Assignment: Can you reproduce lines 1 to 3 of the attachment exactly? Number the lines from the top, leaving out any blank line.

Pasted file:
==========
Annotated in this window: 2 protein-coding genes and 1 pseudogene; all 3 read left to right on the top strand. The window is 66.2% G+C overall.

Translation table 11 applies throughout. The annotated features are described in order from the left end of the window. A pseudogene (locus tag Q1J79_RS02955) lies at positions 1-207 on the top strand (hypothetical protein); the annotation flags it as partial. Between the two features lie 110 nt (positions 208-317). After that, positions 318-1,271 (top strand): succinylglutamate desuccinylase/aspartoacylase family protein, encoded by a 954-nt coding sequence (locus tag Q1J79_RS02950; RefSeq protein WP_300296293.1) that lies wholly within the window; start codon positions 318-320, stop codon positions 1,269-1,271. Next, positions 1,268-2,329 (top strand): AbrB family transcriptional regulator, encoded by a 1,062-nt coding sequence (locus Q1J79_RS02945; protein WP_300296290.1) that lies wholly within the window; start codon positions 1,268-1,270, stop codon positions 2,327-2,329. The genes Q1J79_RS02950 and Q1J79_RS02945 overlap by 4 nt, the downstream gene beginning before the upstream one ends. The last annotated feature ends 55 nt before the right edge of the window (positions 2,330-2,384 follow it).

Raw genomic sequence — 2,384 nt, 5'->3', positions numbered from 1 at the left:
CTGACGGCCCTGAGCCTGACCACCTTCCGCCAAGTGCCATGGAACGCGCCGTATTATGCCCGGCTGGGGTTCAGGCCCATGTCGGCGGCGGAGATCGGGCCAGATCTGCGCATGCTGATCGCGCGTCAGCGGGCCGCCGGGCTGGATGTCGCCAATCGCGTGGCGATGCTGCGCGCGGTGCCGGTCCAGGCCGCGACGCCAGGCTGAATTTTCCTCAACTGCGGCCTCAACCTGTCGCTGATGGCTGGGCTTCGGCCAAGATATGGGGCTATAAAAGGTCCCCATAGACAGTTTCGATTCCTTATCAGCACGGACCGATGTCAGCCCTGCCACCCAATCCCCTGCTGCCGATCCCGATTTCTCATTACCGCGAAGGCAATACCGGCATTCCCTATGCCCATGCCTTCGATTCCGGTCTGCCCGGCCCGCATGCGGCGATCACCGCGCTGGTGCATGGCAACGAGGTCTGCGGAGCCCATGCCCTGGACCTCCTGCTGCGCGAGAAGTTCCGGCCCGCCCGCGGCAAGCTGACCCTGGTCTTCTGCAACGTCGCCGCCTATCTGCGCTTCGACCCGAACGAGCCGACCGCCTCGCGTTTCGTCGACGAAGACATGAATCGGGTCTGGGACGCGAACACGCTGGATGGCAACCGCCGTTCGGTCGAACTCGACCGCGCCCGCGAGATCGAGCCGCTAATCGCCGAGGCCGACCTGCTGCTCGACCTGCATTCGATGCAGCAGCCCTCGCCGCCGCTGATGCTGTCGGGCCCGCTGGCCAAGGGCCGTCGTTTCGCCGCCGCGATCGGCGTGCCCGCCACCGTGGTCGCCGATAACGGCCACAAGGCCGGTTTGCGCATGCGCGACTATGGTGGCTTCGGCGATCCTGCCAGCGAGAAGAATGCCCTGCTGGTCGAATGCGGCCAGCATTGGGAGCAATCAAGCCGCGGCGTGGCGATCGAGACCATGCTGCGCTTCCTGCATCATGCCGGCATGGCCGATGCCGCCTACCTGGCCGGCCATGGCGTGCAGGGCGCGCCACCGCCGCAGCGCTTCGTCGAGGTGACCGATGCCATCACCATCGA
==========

Annotated in this window: 2 protein-coding genes and 1 pseudogene; all 3 read left to right on the top strand. The window is 66.2% G+C overall.

Translation table 11 applies throughout. The annotated features are described in order from the left end of the window. A pseudogene (locus tag Q1J79_RS02955) lies at positions 1-207 on the top strand (hypothetical protein); the annotation flags it as partial. Between the two features lie 110 nt (positions 208-317). After that, positions 318-1,271 (top strand): succinylglutamate desuccinylase/aspartoacylase family protein, encoded by a 954-nt coding sequence (locus tag Q1J79_RS02950; RefSeq protein WP_300296293.1) that lies wholly within the window; start codon positions 318-320, stop codon positions 1,269-1,271. Next, positions 1,268-2,329 (top strand): AbrB family transcriptional regulator, encoded by a 1,062-nt coding sequence (locus Q1J79_RS02945; protein WP_300296290.1) that lies wholly within the window; start codon positions 1,268-1,270, stop codon positions 2,327-2,329. The genes Q1J79_RS02950 and Q1J79_RS02945 overlap by 4 nt, the downstream gene beginning before the upstream one ends. The last annotated feature ends 55 nt before the right edge of the window (positions 2,330-2,384 follow it).

Raw genomic sequence — 2,384 nt, 5'->3', positions numbered from 1 at the left: